FIG. 3 illustrates a cross-sectional view of blocks 14 in recessed regions of rigid substrate 12. Between block 14 and rigid substrate 12 is eutetic layer 13.

FIG. 4 illustrates a cross-sectional view of rigid substrate 12 coupled to a rigid display backplane 30 with plurality of blocks 14 between rigid display backplane 30 and substrate 12. Plurality of blocks 14 are functionally part of display backplane 30 and are deposited onto receptor regions of substrate 12. Each block 14 drives at least one transparent pixel electrode. The electrode pixel is fabricated over a transistor that is fabricated in block 14.

FIG. 5 illustrates a top view of a portion of an array in an active matrix display backplane. Control line rows 31 and 32 in this device are coupled to gate electrodes along row and control line columns 34 and 35 are coupled to data drivers that supply pixel voltages that are applied to the pixel electrodes. Column line 34 is connected to a source electrode of field effect transistor (FET) 36. Another column line 35 is coupled to a source electrode of FET 37. Row line 32 is coupled to the gates of both FETs 36 and 37. The drain of FET 36 is coupled through capacitor 38 to a transparent pixel electrode along row 32 formed by FETs 36 and 37, and the drain of FET 37 is coupled through a capacitor to another pixel electrode along the row. In one typical example, the backplane may be formed by depositing blocks, using an FSA technique, into a rigid substrate (e.g., glass); each block contains a FET and a capacitor and is interconnected to other blocks by column and row conductors that are deposited onto the rigid substrate; and, the capacitor is coupled to a pixel electrode by another conductor that is deposited onto the rigid substrate. The active medium (e.g., a liquid crystal) is deposited at least on the pixel electrodes that will optically change the active medium's properties in response to the combined voltages or currents produced by the pixel electrodes. The active medium at a given pixel electrode 42 typically appears as a square or dot in the overall checkerboard type matrix of the display. The actual size of the FETs and the pixel electrodes 42 are not now drawn to scale, but are shown schematically for the purposes of illustration. FIG. 6 illustrates a top view of pixel electrodes 46 on top of a substrate 48.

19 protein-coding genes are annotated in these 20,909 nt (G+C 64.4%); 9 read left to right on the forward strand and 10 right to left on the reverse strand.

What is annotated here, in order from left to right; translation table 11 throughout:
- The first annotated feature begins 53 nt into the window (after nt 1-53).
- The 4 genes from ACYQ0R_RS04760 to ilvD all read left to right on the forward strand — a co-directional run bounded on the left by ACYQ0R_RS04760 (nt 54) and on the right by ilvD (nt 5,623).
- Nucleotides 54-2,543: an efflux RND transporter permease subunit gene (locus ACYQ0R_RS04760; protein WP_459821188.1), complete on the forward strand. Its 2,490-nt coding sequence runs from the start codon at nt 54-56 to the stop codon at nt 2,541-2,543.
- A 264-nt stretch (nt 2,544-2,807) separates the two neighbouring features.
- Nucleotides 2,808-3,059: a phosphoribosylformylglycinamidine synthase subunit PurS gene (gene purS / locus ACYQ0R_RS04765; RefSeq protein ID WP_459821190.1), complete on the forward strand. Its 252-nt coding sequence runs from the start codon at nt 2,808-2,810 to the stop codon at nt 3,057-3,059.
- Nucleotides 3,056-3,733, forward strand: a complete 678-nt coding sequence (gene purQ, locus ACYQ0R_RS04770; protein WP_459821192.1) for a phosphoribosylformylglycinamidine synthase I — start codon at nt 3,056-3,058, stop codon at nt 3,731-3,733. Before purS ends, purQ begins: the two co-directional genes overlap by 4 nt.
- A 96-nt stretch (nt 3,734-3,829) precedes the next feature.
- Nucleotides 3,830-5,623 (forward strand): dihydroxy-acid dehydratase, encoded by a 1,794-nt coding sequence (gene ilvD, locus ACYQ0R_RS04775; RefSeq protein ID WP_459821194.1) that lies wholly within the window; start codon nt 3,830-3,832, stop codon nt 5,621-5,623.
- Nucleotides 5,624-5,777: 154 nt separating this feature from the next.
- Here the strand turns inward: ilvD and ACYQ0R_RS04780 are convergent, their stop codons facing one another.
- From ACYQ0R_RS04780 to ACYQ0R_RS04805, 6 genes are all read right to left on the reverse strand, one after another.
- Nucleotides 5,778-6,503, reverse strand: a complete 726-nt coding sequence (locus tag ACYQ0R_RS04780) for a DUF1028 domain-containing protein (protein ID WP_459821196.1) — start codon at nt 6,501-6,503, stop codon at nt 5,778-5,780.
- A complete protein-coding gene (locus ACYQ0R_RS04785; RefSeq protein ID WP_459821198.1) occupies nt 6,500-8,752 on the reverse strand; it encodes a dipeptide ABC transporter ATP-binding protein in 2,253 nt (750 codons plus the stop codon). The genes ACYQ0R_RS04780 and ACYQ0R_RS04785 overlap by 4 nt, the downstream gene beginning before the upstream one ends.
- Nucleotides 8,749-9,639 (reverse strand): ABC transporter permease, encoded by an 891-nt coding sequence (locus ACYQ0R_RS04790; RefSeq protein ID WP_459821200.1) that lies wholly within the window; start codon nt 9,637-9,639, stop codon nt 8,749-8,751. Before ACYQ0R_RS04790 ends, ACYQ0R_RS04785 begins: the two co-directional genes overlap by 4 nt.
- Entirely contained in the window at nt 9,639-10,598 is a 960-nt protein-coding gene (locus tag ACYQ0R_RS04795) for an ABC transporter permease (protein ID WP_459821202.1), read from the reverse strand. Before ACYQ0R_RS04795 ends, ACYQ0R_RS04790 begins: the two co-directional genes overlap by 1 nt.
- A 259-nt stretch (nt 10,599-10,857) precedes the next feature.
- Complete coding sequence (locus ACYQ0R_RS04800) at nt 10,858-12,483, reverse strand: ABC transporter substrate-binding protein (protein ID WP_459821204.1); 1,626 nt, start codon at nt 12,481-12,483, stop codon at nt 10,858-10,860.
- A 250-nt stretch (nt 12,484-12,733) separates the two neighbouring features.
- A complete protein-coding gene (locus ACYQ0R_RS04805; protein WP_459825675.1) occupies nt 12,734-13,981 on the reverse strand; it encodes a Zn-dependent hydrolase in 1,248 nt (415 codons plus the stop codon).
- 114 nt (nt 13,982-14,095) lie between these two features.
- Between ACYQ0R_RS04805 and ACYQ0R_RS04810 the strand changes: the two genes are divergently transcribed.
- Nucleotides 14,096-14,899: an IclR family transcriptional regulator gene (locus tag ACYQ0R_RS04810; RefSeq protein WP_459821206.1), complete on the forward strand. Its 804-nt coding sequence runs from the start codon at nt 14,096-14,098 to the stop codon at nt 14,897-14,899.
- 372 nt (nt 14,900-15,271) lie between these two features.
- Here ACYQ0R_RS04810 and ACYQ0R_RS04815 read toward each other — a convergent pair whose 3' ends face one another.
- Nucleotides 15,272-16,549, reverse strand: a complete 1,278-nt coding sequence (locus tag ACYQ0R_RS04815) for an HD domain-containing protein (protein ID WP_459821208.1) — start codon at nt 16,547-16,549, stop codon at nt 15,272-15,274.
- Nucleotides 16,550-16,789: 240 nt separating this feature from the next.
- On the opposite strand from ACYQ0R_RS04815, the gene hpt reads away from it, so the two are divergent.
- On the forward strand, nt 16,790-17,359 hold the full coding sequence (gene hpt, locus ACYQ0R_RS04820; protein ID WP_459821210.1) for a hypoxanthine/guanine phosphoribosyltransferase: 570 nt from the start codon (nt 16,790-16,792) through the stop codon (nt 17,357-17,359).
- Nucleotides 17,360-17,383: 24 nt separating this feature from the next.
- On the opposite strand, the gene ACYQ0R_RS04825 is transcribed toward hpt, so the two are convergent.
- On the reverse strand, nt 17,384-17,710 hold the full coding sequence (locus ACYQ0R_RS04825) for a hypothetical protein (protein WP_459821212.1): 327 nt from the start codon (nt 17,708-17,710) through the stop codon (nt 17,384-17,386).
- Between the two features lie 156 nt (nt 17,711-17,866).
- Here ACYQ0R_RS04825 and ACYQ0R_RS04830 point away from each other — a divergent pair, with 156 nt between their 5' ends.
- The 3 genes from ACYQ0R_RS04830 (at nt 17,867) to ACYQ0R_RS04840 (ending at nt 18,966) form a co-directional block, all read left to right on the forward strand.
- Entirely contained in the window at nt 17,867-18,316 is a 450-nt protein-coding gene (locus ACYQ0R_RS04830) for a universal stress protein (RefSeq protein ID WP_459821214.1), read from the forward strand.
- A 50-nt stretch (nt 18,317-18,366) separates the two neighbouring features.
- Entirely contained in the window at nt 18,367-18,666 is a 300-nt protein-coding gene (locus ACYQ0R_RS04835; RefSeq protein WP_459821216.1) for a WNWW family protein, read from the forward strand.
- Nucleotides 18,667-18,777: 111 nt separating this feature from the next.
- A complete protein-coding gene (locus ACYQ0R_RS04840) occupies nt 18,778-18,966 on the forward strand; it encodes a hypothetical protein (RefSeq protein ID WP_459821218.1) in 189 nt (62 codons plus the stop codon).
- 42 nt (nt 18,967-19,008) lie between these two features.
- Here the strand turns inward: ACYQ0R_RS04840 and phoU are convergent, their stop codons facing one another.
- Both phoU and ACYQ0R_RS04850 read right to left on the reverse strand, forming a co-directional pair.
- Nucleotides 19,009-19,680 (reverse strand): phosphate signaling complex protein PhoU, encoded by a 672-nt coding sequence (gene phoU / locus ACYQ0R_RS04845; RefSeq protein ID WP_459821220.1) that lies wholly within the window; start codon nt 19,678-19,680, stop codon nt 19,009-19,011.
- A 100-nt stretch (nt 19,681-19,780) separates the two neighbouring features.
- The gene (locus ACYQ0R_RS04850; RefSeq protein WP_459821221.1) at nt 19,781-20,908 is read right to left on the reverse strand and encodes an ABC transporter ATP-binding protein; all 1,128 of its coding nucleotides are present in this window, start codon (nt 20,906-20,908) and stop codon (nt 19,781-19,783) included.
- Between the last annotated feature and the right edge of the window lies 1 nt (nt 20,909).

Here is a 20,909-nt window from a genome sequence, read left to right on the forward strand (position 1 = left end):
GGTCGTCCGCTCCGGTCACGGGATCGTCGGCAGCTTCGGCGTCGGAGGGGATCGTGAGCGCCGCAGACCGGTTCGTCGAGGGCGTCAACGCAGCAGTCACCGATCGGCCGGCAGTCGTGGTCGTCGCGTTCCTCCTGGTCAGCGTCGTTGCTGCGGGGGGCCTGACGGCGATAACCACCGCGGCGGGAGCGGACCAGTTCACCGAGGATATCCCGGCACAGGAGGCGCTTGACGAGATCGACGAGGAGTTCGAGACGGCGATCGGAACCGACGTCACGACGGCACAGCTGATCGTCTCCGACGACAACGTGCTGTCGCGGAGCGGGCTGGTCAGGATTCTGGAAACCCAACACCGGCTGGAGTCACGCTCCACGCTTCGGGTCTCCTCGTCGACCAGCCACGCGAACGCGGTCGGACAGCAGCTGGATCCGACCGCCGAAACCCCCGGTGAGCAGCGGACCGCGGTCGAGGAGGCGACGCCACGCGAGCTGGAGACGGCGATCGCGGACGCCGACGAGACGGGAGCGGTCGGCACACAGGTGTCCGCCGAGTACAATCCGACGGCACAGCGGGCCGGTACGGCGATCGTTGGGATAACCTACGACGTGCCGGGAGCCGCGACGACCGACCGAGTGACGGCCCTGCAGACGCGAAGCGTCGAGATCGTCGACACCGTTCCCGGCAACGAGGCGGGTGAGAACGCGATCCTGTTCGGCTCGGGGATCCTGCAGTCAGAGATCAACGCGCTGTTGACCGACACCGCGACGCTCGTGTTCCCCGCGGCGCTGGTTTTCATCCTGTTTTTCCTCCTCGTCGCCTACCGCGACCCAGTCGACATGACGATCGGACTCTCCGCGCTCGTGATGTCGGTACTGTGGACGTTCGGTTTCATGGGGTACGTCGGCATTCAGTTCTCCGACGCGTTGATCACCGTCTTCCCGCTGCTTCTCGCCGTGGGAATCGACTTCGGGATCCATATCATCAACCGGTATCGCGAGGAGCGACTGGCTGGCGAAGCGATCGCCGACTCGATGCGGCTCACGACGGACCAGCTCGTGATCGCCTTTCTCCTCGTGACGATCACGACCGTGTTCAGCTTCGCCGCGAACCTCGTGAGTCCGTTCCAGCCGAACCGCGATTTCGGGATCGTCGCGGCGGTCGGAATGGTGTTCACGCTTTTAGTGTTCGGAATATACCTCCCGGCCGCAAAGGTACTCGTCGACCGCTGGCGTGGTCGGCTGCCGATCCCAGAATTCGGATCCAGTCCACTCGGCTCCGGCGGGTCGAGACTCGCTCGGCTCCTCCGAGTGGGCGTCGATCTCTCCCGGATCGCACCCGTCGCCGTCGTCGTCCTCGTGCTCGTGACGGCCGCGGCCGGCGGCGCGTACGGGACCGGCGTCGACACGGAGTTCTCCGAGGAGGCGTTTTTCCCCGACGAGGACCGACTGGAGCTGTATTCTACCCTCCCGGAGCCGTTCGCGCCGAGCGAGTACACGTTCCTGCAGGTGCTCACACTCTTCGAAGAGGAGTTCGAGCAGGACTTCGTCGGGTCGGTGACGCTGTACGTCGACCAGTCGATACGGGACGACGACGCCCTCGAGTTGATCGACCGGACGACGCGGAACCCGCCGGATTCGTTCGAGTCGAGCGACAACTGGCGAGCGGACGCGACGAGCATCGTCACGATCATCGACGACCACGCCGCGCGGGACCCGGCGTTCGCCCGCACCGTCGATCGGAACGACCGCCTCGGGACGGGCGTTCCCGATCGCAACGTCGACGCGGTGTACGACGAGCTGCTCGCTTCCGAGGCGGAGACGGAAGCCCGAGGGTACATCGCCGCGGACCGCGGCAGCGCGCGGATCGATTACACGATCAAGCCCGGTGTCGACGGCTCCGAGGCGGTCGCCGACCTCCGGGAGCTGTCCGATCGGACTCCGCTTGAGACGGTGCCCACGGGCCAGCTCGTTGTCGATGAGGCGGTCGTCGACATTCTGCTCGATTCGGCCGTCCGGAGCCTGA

There are several disadvantages inherent to the related art. Rigid flat-panel displays are limited in that they are generally coupled to rigid objects. Pressure applied to flexible objects that may be coupled to rigid objects may cause too much stress on rigid flat-panel displays that could affect the electrical interconnections in rigid flat-panel displays.

Another disadvantage to these flat-panel displays is that they are manufactured in a batch operation. Batch operations inherently involve a certain amount of down lost in production. This increases production time to fabricate display panels. Additionally, flat-panel displays are generally fabricated on rigid substrates that are not continuous in length. This also decreases productivity since the assembly of the flat-panel displays is interrupted until another substrate panel is available to assemble the flat-panel display.

SUMMARY

One aspect of the invention involves creating an electronic assembly such as a display using different sizes of blocks that may include functional components in flexible or rigid substrates.

A method for fabricating an assembly, comprising dispensing a first slurry over a substrate, said first slurry containing a plurality of first objects, and dispensing a second slurry over a substrate, said second slurry containing a plurality of second objects which are different in shape from said first shaped object, in which said first plurality of objects and said second plurality of objects are deposited onto [one of first receptor regions and second receptor regions of] said substrate.